As insisted by Chandler (2012) and Alves (2015), it is needed to verify whether the system’s interfaces are satisfactory, whether the analysis of information transfer or whether the knowledge also occurs satisfactorily to achieve the goals proposed by the gamification on a convincing basis.

2.4 New forms of interaction

Advances in the technology have provided more efficient means to perform activities, which was only possible analogically (Malone, 2006). These advances changed attitudes and opened new possibilities of interaction between environment, technology and behaviour of the individual.

The Second Census of the Brazilian Digital Games Industry (Sakuda & Fortim, 2018) showed that about 43% of all games are developed to run on mobile devices or smartphones, 24% are developed for computers, 16% are developed for web platform, and 10% are already developed to run with virtual and augmented reality technologies.

A comparison with data from the First Census of the Brazilian Digital Games Industry (2016), published in 2016 by the same researchers (Sakuda & Fortim, 2018), showed that there was a mean increase of 290% in the number of games developed to run with virtual and augmented reality technologies, not only for entertainment games, but also for those aimed at corporate training and services.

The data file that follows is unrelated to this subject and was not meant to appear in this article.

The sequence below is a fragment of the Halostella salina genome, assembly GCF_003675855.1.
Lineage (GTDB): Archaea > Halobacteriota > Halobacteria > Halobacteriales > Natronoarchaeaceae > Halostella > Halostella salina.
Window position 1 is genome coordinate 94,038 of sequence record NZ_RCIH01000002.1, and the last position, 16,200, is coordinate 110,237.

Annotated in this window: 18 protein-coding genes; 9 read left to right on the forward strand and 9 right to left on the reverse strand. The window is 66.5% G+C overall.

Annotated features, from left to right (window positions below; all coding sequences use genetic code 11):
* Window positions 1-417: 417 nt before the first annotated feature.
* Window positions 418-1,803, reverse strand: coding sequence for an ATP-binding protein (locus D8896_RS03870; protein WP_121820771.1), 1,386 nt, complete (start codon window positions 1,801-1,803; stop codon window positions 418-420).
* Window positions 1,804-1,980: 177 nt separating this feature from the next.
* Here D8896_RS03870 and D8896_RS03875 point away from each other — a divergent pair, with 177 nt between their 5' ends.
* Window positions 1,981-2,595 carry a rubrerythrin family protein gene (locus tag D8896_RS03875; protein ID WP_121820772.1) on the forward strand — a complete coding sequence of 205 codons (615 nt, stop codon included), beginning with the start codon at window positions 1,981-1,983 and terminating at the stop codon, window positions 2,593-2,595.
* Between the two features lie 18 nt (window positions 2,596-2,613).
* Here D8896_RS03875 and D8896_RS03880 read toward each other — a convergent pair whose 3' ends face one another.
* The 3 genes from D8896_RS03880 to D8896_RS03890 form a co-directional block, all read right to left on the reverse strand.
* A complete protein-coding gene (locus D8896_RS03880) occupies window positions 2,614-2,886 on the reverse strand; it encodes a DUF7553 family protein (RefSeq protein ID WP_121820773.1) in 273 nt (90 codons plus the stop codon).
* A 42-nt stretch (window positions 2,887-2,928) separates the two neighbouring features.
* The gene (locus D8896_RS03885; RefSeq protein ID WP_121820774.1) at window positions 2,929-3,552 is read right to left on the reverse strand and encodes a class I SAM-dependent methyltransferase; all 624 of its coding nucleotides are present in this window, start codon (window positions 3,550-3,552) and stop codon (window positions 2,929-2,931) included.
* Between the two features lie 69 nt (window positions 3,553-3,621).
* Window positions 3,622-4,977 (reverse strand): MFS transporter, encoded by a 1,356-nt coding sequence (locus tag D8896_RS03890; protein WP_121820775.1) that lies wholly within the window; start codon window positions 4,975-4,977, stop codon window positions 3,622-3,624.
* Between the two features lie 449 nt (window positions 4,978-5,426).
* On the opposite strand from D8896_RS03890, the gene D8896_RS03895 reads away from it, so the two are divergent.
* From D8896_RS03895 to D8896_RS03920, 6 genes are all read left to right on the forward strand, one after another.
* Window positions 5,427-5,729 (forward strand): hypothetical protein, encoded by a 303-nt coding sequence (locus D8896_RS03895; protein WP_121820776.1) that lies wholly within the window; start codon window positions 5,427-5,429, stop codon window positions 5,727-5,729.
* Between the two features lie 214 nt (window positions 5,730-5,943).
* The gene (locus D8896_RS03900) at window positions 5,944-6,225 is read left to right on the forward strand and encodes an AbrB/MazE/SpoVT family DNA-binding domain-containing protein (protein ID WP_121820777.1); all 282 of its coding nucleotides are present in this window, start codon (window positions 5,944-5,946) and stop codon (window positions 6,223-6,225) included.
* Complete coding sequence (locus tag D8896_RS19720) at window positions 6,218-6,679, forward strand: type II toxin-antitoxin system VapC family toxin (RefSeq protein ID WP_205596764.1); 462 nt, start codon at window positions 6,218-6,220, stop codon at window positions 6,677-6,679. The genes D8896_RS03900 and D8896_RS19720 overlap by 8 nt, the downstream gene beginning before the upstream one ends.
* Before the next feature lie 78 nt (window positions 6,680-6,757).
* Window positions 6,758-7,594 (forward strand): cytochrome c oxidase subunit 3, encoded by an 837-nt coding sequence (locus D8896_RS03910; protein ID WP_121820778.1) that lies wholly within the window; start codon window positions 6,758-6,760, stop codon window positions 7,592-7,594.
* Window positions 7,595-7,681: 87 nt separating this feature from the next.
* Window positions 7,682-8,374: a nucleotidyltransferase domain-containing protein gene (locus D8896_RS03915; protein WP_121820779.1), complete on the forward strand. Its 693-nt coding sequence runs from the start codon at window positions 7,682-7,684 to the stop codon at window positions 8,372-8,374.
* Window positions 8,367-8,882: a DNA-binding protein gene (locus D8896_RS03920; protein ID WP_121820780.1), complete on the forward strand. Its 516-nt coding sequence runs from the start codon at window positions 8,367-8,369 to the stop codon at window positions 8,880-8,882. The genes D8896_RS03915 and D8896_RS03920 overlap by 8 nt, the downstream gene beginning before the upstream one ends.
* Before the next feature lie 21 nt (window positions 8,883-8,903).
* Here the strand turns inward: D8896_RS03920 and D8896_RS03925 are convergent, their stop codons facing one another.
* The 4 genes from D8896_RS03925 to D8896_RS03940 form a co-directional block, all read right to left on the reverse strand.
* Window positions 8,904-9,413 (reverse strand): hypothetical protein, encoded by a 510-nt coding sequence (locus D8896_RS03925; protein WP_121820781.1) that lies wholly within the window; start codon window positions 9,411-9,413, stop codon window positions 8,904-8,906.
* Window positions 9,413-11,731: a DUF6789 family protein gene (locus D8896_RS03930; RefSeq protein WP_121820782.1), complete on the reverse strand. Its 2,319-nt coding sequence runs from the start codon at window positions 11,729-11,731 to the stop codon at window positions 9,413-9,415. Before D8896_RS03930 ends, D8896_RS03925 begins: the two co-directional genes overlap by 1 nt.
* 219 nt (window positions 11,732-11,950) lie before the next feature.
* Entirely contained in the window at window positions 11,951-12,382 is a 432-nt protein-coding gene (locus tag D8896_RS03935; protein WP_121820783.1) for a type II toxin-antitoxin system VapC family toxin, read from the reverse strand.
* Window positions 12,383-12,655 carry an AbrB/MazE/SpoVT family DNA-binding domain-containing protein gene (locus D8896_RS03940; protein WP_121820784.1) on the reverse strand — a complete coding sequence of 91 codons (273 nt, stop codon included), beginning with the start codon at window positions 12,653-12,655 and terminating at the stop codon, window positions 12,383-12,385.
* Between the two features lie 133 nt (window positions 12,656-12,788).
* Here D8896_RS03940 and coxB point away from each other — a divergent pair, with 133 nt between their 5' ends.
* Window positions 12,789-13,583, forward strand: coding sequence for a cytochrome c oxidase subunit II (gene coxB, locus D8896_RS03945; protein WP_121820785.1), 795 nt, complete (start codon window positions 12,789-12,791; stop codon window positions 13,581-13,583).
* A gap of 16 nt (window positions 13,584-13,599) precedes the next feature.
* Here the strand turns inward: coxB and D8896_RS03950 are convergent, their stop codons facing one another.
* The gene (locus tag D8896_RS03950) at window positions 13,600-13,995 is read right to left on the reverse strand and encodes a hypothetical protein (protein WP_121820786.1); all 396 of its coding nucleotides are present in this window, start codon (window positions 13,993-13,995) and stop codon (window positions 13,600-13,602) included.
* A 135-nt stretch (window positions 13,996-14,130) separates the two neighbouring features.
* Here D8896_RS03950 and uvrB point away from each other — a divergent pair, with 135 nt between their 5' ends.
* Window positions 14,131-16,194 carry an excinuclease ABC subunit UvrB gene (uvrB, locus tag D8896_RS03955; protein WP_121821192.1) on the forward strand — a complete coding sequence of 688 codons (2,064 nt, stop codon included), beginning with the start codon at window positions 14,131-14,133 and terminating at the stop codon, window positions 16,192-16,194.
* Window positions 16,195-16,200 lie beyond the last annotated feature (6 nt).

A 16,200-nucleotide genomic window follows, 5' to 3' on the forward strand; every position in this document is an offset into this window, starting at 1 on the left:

Gamification developed in digital and virtual environments, with the help of technology, has also generated new incremental experiences.

Among the examples of cases with platforms providing digital gamification services for corporate training, there is the case of an automobile assembler whose objective was to establish a sales force [1] according to the user’s experience. By means of short videos showing small tasks, answering frequent questions from customers or providing content-based micro-learning, the company managed to increase by four times the commitment to training. Another example of case was the gamification for training and recognition in call centres, in which learning trails, ranking systems and rewards are used as a form of recognition. As a result, the participants’ performance is followed up by the system in real time, which allows business decisions to be made more quickly and accordingly.

The use of virtual and augmented realities can enhance the experience of using a game for training (e.g. experiences involving situations which represent a high risk of hazard or insalubrity, as is the case of agribusiness training for use of pesticides and agro-toxics), as addressed by Kelly (2017) and experienced with Xtreme VR headset (2018).